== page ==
Genetic genealogy has been commercially available since 2000, and in the last 8 years many genealogists have used this new tool to learn about their ancestry. Over the course of the next two weeks, I will be sharing interviews I recently conducted with 9 individuals who have had a huge impact on the field of genetic genealogy. The list includes – in the random order that their interview will appear – Bennett Greenspan, Megan Smolenyak Smolenyak, Terry Barton, Alastair Greenshields, Whit Athey, Ann Turner, Katherine Hope Borges, Max Blankfeld, and Ana Oquendo PabÃ³n.
Just a quick disclaimer about the list of interviewed individuals before I begin this series. Genetic genealogy has become the valuable tool that it is due to the efforts of many people, but I was not able to interview everyone (and some were unable to commit the time to do an interview). I apologize to anyone that should be on the list but isn’t.
Now, without further ado, I present the first interview in this exciting series. Bennett Greenspan is the President and CEO of Family Tree DNA, as well as a Founding Partner of the new start-up DNATraits. In the following interview, I ask Mr. Greenspan about the founding of the two companies, and about his thoughts regarding the future of genetic genealogy.
TGG: How long have you been actively involved in genetic genealogy, and how did you become interested in the field?
Bennett Greenspan: I started Family Tree DNA in early 2000 because I had hit a brick wall and needed a new tool to determine if my cousin was related to a person I founding Argentina with the same name. Once I saw how effective using DNA for genealogy were I knew that every genealogist would need to avail themselves of this wonderful confirmation tool.
TGG: You founded Family Tree DNA in 1999, one of the first companies to offer genetic genealogy testing. What led you to create FTDNA?
BG: I got the idea in 1999 but before the proof of concept was completed it was march of 2000â€¦we began to accept orders at that time and formally launched the service, for Y DNA, in May of 2000â€¦3 days after Oxford Ancestors launched their mtDNA testing serviceâ€¦As we all know Y-DNA is much more genealogical then the female inherited mitochondria because of the much faster mutation rates for the STRâ€™s that we test in male genetic genealogy, as well as the fact that in the Western world surnames go down the line along with the Y-DNA, which is not the case with the mtDNA.
TGG: Genetic genealogy, unfortunately, has received some bad press lately, largely through the misconceptions of journalists or confusion between genetic genealogy and other types of personal genomic services. What can amateur genetic genealogists do to counteract this bad press?
BG: Iâ€™d say be aggressive in writing letters to the editor and making your positive feelings known. I have received scores of support letters since that silly article came out in the English press last week, even thought we were not among the companies that they usedâ€¦Itâ€™s clear that the amateur genealogist who uses our services knows much better then the reporter who, in many cases, seem to have an agenda of fear uncertainly and doubt (FUD) because FUD sells newspapers.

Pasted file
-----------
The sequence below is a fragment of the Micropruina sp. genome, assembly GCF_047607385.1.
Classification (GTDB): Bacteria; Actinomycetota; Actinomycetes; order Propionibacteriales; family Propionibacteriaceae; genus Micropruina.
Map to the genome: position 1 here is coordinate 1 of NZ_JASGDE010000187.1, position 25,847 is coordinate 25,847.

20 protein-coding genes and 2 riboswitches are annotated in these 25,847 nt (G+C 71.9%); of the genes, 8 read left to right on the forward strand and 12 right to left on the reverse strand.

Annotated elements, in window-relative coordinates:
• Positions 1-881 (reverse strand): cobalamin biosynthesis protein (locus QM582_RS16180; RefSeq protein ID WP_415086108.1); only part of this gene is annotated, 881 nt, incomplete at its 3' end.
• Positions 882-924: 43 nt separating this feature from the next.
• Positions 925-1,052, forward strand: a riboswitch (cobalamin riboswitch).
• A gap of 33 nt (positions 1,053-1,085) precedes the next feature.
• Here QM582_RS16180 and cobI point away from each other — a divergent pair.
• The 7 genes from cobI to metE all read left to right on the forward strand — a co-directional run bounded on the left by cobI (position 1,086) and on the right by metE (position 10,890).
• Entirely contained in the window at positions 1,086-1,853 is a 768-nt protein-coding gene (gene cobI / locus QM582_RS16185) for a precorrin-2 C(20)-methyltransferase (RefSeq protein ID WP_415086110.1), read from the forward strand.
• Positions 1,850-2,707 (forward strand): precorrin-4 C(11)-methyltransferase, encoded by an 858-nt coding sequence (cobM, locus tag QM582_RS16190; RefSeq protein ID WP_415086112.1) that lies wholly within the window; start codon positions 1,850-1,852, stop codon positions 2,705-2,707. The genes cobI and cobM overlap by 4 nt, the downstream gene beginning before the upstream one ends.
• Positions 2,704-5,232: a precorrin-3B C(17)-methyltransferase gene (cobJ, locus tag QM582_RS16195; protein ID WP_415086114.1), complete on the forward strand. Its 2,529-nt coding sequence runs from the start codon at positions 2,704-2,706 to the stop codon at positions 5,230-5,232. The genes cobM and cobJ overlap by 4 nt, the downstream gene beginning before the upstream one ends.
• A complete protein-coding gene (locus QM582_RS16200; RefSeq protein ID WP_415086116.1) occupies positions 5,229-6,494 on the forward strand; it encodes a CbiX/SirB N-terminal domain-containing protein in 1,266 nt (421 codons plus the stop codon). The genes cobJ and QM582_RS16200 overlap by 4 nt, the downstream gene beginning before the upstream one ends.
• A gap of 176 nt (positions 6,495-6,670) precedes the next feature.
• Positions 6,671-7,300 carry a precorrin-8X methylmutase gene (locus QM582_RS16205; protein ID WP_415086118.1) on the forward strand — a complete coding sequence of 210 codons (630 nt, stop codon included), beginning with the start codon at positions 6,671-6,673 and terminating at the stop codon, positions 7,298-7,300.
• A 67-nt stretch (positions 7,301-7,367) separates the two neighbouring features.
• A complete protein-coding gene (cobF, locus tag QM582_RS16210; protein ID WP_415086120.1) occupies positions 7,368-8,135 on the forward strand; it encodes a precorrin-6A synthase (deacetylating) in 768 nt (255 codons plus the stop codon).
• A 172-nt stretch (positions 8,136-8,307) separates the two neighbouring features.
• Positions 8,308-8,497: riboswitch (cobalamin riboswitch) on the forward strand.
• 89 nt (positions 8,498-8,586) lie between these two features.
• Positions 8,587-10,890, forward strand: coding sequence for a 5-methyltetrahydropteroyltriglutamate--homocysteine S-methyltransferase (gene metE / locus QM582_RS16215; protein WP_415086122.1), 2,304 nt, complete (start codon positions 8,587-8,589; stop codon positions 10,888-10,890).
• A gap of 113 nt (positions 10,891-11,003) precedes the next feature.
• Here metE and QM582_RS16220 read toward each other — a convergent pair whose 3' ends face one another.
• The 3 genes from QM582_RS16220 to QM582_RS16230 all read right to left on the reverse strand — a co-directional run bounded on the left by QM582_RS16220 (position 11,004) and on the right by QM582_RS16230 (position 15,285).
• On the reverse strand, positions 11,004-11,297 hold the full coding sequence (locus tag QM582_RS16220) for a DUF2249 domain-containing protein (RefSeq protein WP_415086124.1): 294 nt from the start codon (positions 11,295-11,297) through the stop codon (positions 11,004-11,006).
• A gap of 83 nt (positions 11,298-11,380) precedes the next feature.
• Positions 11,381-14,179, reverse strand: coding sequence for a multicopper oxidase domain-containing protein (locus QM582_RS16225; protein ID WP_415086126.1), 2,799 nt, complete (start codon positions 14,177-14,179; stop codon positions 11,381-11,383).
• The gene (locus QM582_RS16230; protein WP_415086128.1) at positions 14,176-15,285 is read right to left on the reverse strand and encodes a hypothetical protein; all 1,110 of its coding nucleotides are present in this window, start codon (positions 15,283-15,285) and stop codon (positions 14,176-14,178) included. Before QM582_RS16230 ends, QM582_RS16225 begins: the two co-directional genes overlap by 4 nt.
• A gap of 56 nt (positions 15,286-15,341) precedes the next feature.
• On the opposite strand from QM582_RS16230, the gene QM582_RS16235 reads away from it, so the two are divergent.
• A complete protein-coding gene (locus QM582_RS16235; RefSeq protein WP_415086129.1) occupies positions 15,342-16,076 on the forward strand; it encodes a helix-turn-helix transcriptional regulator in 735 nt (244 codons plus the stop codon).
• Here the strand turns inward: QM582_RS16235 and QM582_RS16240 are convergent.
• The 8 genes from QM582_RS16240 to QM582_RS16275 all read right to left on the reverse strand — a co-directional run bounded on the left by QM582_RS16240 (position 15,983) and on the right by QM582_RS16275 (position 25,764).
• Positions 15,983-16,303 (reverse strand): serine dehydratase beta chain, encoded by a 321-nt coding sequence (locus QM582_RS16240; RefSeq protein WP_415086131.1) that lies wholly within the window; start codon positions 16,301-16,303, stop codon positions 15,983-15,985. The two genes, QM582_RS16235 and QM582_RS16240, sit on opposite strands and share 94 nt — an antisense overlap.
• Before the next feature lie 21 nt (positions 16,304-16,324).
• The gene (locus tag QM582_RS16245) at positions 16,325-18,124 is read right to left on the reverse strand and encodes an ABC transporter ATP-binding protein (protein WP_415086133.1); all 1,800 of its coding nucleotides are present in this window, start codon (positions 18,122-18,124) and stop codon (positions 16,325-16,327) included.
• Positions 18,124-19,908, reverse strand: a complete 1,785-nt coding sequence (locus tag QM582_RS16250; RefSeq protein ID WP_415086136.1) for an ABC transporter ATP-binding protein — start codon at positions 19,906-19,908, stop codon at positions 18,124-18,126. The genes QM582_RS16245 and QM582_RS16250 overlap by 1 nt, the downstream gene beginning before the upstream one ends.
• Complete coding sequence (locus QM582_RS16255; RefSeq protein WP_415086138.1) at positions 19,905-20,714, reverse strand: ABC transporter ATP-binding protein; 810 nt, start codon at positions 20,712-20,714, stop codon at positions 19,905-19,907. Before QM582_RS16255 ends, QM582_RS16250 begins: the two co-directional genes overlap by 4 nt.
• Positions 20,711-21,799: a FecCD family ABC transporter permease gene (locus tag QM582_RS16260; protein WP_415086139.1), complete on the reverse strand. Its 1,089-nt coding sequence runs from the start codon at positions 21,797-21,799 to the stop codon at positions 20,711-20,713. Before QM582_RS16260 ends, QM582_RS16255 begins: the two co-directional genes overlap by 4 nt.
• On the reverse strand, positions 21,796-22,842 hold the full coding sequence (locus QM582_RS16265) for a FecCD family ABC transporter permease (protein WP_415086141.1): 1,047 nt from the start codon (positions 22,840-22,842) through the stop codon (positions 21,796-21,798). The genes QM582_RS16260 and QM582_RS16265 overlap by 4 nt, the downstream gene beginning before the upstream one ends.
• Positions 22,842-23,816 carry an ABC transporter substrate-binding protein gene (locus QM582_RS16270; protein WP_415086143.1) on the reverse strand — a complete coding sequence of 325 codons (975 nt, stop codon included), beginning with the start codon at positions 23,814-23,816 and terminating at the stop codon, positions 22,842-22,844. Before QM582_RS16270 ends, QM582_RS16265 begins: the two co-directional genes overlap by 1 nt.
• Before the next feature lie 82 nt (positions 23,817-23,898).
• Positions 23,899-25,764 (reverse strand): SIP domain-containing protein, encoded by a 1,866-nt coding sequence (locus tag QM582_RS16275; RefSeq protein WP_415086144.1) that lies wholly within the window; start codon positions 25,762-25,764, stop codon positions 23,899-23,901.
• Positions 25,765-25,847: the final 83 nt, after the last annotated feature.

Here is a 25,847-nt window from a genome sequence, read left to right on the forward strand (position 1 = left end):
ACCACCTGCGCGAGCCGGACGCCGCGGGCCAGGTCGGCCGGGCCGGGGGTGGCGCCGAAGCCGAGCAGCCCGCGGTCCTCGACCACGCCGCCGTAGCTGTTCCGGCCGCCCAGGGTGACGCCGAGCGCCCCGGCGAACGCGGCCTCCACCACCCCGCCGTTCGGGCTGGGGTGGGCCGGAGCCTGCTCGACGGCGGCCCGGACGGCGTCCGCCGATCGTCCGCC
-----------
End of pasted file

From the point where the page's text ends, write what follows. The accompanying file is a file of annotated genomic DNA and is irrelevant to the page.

TGG: You recently launched DNATraits. What led you to explore this area of genetic testing?
BG: After being reluctant for some time to offer these tests I thought that it was time to launch them for 2 reasons. 1. We saw the demand starting from our own community 2. Mendelian disorders ARE genealogyâ€¦we either have had a disaster in our families and therefore we know that someone carries the mutation, or they are hidden and depending upon whom we marry they might create a personal disaster for the family who is a carrier. 2. Because Mendelian diseases are testable and predictable along the lines of 1-2-1 (presuming both parents are carriers for the same recessive mutation) we can actually prevent the birth of sick children by education and screening pre-conception or pre-marriage. This seems to us a noble if not earnest task. Itâ€™s quite different form the associated gene tests by 23&Me, et. al. since they tell you that you have a greater risk but the SNPâ€™s are incomplete and therefore, IMHO, not ready for prime time.
TGG: What do you think the future holds for genetic genealogy?
BG: Will we have high double digit growth rates like in the past? I don’t know. But, as our database grows the likelihood of everyone finding matches with their surname (and prior to surname adoption) is growing exponentially. Today we are beginning to find that most people from a western European background find a strong matchâ€¦quite often with the same surname. The matches are also beginning to get exciting in the group of adoptees who number in the 1-2,000,000 in the US alone. As the database grows and as this gets mapped out the concept of anonymous sperm donor will become like Jumbo Shrimpâ€¦an oxymoron. At least when it comes to adoptees intend to help in that regard more so then we can do today (and we already have a pretty good number of adoptees that found through us their biological surname).